Inspired by the threat of warmer weather and lighter evenings, March is the time that many people start looking into planning their garden optimistically ready for the upcoming Summer. With websites and garden centers full to the brim of different plants, garden furniture, paving stones and so on, it can be hard to know where to start so we’ve gathered together some of the trends for your outside areas ready to impress your friends and neighbors this year.
Garden Dining Ideas
Al Fresco All Night – there is nothing quite like eating outside, whether a picnic on the lawn or a more formal dinner, the fresh air makes everything just taste that little better and makes meal times much more of an event (as long as you don’t spend the whole time swatting pesky wasps away!). To take al fresco dining to that next level entirely, why not make the whole experience an outside one? Get bit of a posher Barbecue, or if you want to really impress, we love these pizza oven kits. When the lighting and temperature drops, bring in one of our industrial style firepits alongside plenty of rustic throws and blankets. For long-lasting garden furniture that makes an impact, have a look at our industrial dining tables and industrial bistro tables. Depending on the size of your garden and the amount of people you like to entertain, there are plenty of size and colour options to suit any garden or budget.
Wabi-Sabi – no, not the really hot pea things that make your nose fizz…this is the ancient Japanese art (much like our shou sugi-ban) of accepting the cycle of growth, decay and death. This is a winner for the lazy gardeners out there, and is about embracing the imperfections (my partner knows all about this!). So let the shrubs grow out and be replaced organically and naturally, and accept them for their imperfect, natural state.
The Pantone colour for 2020 is purple, and this should not be just used in your interior. Focus the colour across your plants with a mix of beautifully pungent lavender, clematis and catmint. If your fingers aren’t that green, bring purple into your garden with our purple chair cushions or get us to create a custom made purple table top for an industrial style dining or bistro table for you.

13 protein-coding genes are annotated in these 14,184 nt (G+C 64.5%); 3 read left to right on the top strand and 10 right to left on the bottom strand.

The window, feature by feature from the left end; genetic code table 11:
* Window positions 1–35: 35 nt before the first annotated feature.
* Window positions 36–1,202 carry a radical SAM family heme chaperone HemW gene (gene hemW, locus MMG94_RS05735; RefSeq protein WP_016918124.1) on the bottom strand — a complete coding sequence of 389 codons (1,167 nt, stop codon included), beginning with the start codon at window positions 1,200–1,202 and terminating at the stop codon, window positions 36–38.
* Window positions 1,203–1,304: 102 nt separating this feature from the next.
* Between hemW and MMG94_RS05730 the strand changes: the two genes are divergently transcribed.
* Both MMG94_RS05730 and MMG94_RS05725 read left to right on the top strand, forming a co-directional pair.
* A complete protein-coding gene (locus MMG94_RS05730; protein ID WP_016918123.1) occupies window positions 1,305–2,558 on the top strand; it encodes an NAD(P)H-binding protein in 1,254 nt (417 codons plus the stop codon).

The trend for growing your own vegetables is getting even bigger, and with more of us not wanting to pay out for expensive vegetables in the supermarket that go against our sustainability values by being shrouded in plastic and flown in from other countries when out of season it makes sense to utilise on any space that you have available. Even the smallest garden can have potato bags or window boxes for herbs, and nothing tastes quite as good as your own, in-season, grown from seed veg. It’s a great way of getting exercise, the kids love being involved in the process and you’ll be set up nicely in case of a zombie apocalypse.
Being in a garden or outside always makes you feel that little bit healthier and optimistic about life, but the trend of healing is going to be big this year. Growing plants which have health benefits and can grow in this climate include aloe vera – simply cut the plant to release the gel to act as a treatment for burns, or as a moisturiser, lavender – sprinkle on pillows once dried to aid restful sleep, camomile – make into a tea to aid sleep and toothache and rosemary which can help your memory and digestion. Have a look at this website for more information on how to grow them and use them in the best way.
With companies offering yoga to their staff and children taking part in mindfulness sessions in school, it’s not surprising that this trend has spilt over into the garden as well. Taking time for the moment, appreciating what you have and clearing your mind to notice what is around you are all good for the soul and general well-being, so much so that even the NHS is advocating it. In the garden this can be as simple as gathering your thoughts on your patio before dashing off to work, carrying out your sun salutations on your driveway (I had a neighbour who did this and she always looked really calm so it must work) or even just the simple act of gardening. Mary Berry CBE, President of the National Gardens Scheme, says: “I have long been aware of the therapeutic benefits of gardening and visiting gardens and how being outside in lovely surroundings, in the fresh air, is so good for our wellbeing.” Well, if it’s good enough for the queen of cakes….